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Discussion Starter · #1 ·
i just commented on the conibear "sticky" we have up but thought it was worth a seperate post.... just incase anyone hasn't thought about checking out you tube for conibear trap info, do it.... much better than words and pics...www.youtube.com and search conibear. i have a much better understanding now. thanks. matt.

if you find one you like feel free to post it's link in this thread for all to check out.
 

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Discussion Starter · #2 ·
i was also wondering if anyone carries something special to aid in the release of one of these traps? the sticky i think mentions some leather boot lace but does that really work? if you carry something special for this, what is it?
 

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I do carry a lightweight, but tough nylon leash in my vest pocket. Rarely do I leash my dog, but it is nice to have in case I want to tie her off to a tree, or in this case, it would work to get a conibear open.

Thanks - I rarely see traps, but we were snooping around a beaver pond last week.
 

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i was also wondering if anyone carries something special to aid in the release of one of these traps? the sticky i think mentions some leather boot lace but does that really work? if you carry something special for this, what is it?
I set them with my hands, but I am a trapper also. If you are concerned you should carry a rope with you 6 feet long will do just not too skinny. A dog leash would also work. I have hunted grouse with dogs for many years and have never come across a coni yet, but it is always a good idea to be prepared. With the new trap laws on state land though you should be alright unless someone violates, which unfortunately happens. Good luck guys. OT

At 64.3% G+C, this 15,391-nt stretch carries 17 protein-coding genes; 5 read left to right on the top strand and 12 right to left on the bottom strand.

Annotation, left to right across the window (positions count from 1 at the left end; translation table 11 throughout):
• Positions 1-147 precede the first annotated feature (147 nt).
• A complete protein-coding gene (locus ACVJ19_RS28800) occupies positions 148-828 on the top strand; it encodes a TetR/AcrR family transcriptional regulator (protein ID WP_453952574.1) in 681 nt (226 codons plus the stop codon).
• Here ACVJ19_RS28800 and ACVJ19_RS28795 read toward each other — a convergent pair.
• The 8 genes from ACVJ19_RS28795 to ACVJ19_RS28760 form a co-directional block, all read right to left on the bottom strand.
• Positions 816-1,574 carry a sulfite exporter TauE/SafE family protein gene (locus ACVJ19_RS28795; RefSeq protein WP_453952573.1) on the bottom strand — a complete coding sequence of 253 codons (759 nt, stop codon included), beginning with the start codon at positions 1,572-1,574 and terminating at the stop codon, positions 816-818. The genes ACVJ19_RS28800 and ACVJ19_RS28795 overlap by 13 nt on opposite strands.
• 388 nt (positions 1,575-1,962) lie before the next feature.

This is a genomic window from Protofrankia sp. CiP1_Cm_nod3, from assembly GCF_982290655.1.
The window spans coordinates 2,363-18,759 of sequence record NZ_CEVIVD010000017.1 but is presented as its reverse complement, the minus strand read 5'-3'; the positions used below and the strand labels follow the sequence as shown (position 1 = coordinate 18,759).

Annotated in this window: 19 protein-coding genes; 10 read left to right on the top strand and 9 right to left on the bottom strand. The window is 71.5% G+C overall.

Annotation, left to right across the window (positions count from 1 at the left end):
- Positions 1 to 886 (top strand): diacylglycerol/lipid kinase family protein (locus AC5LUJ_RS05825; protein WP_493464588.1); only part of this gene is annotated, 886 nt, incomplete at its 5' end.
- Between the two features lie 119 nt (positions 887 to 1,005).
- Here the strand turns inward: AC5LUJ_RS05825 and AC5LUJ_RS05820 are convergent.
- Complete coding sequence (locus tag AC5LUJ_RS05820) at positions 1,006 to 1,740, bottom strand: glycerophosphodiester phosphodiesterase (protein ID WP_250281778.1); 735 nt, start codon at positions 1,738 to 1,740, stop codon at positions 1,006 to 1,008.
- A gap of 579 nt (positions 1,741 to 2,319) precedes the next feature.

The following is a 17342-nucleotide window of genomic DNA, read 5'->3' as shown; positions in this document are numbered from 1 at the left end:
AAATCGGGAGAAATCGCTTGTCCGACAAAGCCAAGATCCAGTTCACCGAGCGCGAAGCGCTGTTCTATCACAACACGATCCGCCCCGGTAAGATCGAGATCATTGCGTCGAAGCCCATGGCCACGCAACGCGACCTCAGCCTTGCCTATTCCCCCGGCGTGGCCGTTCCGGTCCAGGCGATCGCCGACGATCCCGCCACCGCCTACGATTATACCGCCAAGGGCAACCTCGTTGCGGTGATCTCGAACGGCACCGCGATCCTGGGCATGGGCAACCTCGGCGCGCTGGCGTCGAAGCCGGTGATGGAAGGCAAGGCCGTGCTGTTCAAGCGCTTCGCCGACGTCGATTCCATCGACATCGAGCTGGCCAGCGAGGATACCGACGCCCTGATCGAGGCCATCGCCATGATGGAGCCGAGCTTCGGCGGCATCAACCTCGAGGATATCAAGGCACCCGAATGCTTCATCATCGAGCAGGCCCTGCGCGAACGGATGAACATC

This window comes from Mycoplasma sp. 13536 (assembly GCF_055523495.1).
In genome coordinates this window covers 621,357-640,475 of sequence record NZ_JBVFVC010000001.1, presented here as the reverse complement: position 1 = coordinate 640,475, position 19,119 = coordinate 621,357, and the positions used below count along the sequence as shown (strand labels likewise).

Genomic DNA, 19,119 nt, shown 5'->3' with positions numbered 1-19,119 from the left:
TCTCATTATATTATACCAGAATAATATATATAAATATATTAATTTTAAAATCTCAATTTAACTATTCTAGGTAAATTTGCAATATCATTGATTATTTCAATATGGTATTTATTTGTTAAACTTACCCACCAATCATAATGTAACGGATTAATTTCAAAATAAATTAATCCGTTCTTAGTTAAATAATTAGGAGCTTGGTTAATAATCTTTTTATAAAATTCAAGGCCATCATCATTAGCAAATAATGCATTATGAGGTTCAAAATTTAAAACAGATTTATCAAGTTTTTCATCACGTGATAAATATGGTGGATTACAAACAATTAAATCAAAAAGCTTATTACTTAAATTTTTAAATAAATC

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i was also wondering if anyone carries something special to aid in the release of one of these traps? the sticky i think mentions some leather boot lace but does that really work? if you carry something special for this, what is it?
I don't believe a bootlace would work well, but it would suffice. The narrow diameter is bound to cut into hands unless you're also packing gloves. Also, sometimes the ends of the springs aren't tight against themselves where they wrap around and something with a narrow diameter may slip through.

I would use a leash on a conibear since I always carry a leash anyways. Another suitable alternative would be a 4' length of rope with a loop tied on one end.

There are also "conibear tongs" sold specifically for compressing springs FWIW.
 

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i was also wondering if anyone carries something special to aid in the release of one of these traps? the sticky i think mentions some leather boot lace but does that really work? if you carry something special for this, what is it?
For all the good they would do with a coni, I carry a nylon leash and bolt cutters (really, I do). A dog is pretty screwed if it gets tangled in one of those.
 

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Trap setters can be bought at most trapping supply dealers for 15-20$ and could be carryed in a game pouch.A 3-4ft peice of rope or a dog leash will work also.New regs/restrictions for body-grips on public land starting this season.
 

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Westcoast, I'm just curious. What are the size of the bolt cutters you carry, and have you tested them on an actual trap?
As a trapper and bird hunter, I'd have to guess that if you do have a size that gets the job done with one quick slice, they must be substantial in length and weight. I also hope that you never have the opportunity to have to use them.

I hope no one ever has to find out if they have the ability, correct equipment, or knowledge to attempt to free a dog from a coni type trap. If you do, I hope you have the swiftness and hand of God, you may need both. Everyone may feel reassured with carrying a device that could open the trap, but remember, these traps are designed to kill, very quickly. I hope you all, and myself included, never have to face this situation. One dog lost to a trap is one too many, and I'm of the belief that the chances are minimal. I hope all of your dogs stay safe.
 

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Discussion Starter · #10 ·

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There was just a thread on the Ducks Unlimited Dog Training forum about a guy in Wisconsin that had his lab get caught by a conibear set for coons in a bucket trap. Thank goodness it was a smaller conibear and only caught the dog on the muzzle, didn't do any lasting harm but a scary story. Good thread.
 
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